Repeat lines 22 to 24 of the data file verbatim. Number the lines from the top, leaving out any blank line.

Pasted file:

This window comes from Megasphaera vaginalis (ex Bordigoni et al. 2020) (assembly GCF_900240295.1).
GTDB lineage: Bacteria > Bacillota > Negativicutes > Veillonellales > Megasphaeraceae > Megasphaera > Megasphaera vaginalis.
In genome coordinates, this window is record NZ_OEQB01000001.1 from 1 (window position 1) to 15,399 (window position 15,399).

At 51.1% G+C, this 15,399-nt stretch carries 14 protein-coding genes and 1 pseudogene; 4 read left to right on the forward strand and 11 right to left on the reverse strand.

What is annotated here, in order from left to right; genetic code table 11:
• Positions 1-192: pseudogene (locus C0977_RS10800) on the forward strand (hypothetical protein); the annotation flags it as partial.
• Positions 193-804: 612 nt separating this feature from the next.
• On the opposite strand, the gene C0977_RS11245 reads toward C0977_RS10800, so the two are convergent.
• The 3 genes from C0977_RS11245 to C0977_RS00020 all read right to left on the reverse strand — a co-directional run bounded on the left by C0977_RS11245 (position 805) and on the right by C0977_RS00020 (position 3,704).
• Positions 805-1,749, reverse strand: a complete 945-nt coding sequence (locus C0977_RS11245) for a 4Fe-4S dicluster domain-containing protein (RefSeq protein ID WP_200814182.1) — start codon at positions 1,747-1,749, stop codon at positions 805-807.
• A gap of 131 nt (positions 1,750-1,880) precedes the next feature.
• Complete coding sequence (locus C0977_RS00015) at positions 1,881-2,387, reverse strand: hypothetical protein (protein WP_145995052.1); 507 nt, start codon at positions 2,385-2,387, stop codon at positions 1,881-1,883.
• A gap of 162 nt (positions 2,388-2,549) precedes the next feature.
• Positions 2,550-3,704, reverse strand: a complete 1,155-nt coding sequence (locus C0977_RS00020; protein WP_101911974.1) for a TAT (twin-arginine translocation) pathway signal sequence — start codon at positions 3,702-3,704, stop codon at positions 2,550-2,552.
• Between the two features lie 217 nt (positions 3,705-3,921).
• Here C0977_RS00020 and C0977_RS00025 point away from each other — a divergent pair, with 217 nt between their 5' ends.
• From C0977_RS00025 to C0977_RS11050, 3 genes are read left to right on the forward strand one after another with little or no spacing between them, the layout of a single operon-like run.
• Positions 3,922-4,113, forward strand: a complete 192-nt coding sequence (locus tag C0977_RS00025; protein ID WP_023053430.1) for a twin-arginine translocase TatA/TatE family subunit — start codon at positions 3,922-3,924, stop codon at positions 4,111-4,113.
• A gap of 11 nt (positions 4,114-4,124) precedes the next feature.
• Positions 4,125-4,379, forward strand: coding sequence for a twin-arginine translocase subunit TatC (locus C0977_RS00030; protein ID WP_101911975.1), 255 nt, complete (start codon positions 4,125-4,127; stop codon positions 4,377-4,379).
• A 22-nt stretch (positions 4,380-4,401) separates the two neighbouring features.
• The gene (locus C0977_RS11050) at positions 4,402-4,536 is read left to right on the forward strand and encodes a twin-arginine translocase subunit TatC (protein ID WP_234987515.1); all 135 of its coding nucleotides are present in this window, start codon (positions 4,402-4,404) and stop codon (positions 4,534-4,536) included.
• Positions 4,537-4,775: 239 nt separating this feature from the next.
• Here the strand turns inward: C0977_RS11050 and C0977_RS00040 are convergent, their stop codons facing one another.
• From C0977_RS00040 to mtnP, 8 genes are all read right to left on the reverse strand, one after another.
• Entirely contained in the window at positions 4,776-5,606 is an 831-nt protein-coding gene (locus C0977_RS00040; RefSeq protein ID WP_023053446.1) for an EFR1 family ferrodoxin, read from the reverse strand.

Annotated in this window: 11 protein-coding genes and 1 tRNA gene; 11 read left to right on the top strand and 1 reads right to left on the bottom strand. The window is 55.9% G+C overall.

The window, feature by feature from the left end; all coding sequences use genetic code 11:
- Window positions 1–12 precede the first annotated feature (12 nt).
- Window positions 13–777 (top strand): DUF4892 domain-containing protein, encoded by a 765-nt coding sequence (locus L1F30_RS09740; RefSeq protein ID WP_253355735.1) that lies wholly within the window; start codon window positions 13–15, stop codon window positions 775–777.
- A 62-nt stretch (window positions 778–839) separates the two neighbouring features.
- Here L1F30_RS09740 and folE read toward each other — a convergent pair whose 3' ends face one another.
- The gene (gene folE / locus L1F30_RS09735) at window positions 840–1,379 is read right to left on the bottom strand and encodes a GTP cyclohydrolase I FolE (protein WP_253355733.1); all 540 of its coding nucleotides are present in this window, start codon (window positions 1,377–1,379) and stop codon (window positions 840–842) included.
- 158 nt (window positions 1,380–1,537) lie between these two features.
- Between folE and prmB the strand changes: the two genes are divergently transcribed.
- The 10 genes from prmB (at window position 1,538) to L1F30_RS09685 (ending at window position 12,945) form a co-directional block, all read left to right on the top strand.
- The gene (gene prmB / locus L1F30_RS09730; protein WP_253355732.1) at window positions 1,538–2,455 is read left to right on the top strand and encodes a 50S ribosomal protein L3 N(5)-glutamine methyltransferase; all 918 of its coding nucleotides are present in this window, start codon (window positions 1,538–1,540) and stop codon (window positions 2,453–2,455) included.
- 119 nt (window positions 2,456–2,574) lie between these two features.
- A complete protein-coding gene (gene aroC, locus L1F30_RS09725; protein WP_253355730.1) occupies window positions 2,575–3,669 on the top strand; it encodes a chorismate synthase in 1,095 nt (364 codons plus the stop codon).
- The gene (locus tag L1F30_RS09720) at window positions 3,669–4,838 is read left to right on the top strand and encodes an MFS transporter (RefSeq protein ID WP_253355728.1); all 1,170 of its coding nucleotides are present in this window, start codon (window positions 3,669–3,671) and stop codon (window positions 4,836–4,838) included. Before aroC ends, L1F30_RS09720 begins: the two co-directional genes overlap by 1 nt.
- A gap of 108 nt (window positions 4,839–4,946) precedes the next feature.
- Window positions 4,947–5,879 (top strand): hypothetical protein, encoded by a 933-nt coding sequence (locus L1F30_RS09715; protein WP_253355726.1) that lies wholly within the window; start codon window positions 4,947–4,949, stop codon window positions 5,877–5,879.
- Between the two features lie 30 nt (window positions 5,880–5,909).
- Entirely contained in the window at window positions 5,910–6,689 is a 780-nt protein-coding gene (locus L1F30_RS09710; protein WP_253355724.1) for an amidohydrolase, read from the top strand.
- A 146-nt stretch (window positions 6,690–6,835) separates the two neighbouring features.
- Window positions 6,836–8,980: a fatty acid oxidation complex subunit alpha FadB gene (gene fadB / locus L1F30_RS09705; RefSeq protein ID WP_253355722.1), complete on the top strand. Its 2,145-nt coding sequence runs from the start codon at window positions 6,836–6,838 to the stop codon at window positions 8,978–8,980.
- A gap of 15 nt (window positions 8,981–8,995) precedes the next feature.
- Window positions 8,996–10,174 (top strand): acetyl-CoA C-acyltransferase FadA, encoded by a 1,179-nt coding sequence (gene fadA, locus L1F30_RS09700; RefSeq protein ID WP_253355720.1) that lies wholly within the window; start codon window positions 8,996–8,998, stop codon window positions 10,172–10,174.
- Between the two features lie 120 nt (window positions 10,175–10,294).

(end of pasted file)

• The gene (locus C0977_RS11050) at positions 4,402-4,536 is read left to right on the forward strand and encodes a twin-arginine translocase subunit TatC (protein ID WP_234987515.1); all 135 of its coding nucleotides are present in this window, start codon (positions 4,402-4,404) and stop codon (positions 4,534-4,536) included.
• Positions 4,537-4,775: 239 nt separating this feature from the next.
• Here the strand turns inward: C0977_RS11050 and C0977_RS00040 are convergent, their stop codons facing one another.